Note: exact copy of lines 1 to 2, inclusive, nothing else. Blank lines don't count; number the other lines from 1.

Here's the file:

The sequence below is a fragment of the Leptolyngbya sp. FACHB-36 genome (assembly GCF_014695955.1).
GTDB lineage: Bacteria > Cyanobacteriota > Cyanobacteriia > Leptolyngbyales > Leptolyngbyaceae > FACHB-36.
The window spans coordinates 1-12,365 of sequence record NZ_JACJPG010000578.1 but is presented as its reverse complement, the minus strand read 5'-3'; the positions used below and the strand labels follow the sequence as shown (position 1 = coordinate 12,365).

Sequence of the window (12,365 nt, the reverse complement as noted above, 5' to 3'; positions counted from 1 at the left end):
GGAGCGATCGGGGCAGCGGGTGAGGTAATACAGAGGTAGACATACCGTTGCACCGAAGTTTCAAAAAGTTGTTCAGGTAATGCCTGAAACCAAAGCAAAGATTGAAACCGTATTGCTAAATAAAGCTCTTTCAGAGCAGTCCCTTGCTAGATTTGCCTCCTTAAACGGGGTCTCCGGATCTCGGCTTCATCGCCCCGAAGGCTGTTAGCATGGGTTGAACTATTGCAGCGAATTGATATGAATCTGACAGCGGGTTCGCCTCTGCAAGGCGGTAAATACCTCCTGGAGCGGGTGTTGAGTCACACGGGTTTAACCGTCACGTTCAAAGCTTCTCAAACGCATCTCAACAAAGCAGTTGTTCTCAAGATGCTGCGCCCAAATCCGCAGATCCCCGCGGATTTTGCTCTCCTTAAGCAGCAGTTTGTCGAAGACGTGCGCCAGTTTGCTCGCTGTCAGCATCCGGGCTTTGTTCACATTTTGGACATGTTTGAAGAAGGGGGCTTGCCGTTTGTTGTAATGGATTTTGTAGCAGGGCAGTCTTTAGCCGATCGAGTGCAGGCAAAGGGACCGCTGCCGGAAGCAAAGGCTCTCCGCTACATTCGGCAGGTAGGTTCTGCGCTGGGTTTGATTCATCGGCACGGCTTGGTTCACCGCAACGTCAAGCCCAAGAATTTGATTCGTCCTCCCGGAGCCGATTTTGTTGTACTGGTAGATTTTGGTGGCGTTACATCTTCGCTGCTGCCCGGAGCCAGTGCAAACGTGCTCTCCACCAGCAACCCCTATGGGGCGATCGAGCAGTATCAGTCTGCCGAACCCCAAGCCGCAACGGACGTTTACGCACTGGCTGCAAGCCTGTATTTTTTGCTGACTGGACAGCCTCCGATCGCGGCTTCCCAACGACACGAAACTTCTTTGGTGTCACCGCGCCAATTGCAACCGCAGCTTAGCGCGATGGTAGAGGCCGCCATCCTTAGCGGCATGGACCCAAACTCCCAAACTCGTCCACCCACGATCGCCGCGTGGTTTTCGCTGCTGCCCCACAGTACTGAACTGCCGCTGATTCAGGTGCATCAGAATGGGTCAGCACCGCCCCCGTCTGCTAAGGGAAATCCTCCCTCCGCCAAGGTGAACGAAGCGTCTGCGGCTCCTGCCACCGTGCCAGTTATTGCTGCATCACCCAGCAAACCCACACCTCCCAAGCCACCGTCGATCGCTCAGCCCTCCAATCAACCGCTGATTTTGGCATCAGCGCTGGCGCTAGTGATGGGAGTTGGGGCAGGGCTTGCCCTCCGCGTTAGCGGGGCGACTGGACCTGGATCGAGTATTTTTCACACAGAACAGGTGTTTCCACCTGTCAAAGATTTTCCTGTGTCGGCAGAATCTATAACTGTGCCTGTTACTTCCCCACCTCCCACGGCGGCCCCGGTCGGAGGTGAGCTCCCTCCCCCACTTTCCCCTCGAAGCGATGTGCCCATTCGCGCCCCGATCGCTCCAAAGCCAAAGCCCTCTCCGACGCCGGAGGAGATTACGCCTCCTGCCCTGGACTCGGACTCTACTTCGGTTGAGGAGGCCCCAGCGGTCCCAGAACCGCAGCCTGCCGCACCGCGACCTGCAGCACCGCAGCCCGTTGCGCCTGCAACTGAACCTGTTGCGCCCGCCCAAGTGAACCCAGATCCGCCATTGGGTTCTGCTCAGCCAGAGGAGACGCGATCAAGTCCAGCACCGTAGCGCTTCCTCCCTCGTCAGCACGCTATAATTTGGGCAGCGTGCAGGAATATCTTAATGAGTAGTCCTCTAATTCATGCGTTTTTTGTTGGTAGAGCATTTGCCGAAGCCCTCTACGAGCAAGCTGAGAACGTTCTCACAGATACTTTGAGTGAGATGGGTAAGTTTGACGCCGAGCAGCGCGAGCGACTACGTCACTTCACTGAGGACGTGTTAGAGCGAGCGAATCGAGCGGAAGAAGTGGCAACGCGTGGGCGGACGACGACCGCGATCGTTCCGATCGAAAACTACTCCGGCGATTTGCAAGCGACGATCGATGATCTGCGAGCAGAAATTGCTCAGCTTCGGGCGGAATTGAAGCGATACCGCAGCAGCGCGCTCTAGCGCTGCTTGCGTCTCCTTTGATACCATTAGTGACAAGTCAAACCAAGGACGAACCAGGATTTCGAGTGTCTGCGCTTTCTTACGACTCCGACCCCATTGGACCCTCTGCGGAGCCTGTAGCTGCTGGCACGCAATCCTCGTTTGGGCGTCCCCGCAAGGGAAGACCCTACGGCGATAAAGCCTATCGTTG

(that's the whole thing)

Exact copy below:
The sequence below is a fragment of the Leptolyngbya sp. FACHB-36 genome (assembly GCF_014695955.1).
GTDB lineage: Bacteria > Cyanobacteriota > Cyanobacteriia > Leptolyngbyales > Leptolyngbyaceae > FACHB-36.